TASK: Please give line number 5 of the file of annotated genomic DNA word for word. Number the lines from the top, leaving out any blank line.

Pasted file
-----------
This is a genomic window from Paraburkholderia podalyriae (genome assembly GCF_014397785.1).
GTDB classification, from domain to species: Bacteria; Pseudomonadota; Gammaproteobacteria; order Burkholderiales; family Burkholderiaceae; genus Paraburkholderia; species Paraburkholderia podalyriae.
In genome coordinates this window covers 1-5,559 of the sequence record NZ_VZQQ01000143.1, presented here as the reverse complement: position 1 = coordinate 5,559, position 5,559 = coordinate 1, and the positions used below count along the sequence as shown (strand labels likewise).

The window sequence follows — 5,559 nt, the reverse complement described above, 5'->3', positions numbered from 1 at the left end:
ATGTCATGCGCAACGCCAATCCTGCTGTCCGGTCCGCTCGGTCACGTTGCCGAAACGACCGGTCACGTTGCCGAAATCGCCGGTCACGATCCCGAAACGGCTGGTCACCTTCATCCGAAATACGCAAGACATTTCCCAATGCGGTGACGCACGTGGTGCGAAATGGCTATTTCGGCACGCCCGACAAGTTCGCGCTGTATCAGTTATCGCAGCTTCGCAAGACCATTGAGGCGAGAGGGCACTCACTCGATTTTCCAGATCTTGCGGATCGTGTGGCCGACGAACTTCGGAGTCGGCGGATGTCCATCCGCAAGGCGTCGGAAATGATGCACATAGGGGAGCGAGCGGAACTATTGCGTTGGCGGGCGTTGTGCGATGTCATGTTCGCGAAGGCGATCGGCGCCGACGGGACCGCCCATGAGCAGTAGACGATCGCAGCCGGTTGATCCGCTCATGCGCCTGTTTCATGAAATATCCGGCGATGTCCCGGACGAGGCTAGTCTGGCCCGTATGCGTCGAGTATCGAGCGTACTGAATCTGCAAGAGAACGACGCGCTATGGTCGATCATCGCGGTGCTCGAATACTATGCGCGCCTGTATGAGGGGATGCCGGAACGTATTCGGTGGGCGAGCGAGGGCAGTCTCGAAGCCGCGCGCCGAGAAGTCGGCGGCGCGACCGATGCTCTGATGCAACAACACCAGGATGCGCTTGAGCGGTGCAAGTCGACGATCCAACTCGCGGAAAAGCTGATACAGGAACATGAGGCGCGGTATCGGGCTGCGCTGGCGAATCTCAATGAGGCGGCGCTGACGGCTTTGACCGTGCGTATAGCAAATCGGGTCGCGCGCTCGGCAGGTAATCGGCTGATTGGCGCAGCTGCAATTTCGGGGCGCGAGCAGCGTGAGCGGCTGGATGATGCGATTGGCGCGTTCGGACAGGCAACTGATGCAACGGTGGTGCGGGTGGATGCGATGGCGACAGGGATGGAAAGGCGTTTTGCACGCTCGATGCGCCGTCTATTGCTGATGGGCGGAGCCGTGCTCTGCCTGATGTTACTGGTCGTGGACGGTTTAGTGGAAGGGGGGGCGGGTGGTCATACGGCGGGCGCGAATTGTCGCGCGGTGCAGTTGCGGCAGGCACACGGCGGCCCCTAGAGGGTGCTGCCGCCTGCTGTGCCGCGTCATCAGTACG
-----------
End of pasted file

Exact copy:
ATGTCATGCGCAACGCCAATCCTGCTGTCCGGTCCGCTCGGTCACGTTGCCGAAACGACCGGTCACGTTGCCGAAATCGCCGGTCACGATCCCGAAACGGCTGGTCACCTTCATCCGAAATACGCAAGACATTTCCCAATGCGGTGACGCACGTGGTGCGAAATGGCTATTTCGGCACGCCCGACAAGTTCGCGCTGTATCAGTTATCGCAGCTTCGCAAGACCATTGAGGCGAGAGGGCACTCACTCGATTTTCCAGATCTTGCGGATCGTGTGGCCGACGAACTTCGGAGTCGGCGGATGTCCATCCGCAAGGCGTCGGAAATGATGCACATAGGGGAGCGAGCGGAACTATTGCGTTGGCGGGCGTTGTGCGATGTCATGTTCGCGAAGGCGATCGGCGCCGACGGGACCGCCCATGAGCAGTAGACGATCGCAGCCGGTTGATCCGCTCATGCGCCTGTTTCATGAAATATCCGGCGATGTCCCGGACGAGGCTAGTCTGGCCCGTATGCGTCGAGTATCGAGCGTACTGAATCTGCAAGAGAACGACGCGCTATGGTCGATCATCGCGGTGCTCGAATACTATGCGCGCCTGTATGAGGGGATGCCGGAACGTATTCGGTGGGCGAGCGAGGGCAGTCTCGAAGCCGCGCGCCGAGAAGTCGGCGGCGCGACCGATGCTCTGATGCAACAACACCAGGATGCGCTTGAGCGGTGCAAGTCGACGATCCAACTCGCGGAAAAGCTGATACAGGAACATGAGGCGCGGTATCGGGCTGCGCTGGCGAATCTCAATGAGGCGGCGCTGACGGCTTTGACCGTGCGTATAGCAAATCGGGTCGCGCGCTCGGCAGGTAATCGGCTGATTGGCGCAGCTGCAATTTCGGGGCGCGAGCAGCGTGAGCGGCTGGATGATGCGATTGGCGCGTTCGGACAGGCAACTGATGCAACGGTGGTGCGGGTGGATGCGATGGCGACAGGGATGGAAAGGCGTTTTGCACGCTCGATGCGCCGTCTATTGCTGATGGGCGGAGCCGTGCTCTGCCTGATGTTACTGGTCGTGGACGGTTTAGTGGAAGGGGGGGCGGGTGGTCATACGGCGGGCGCGAATTGTCGCGCGGTGCAGTTGCGGCAGGCACACGGCGGCCCCTAGAGGGTGCTGCCGCCTGCTGTGCCGCGTCATCAGTACG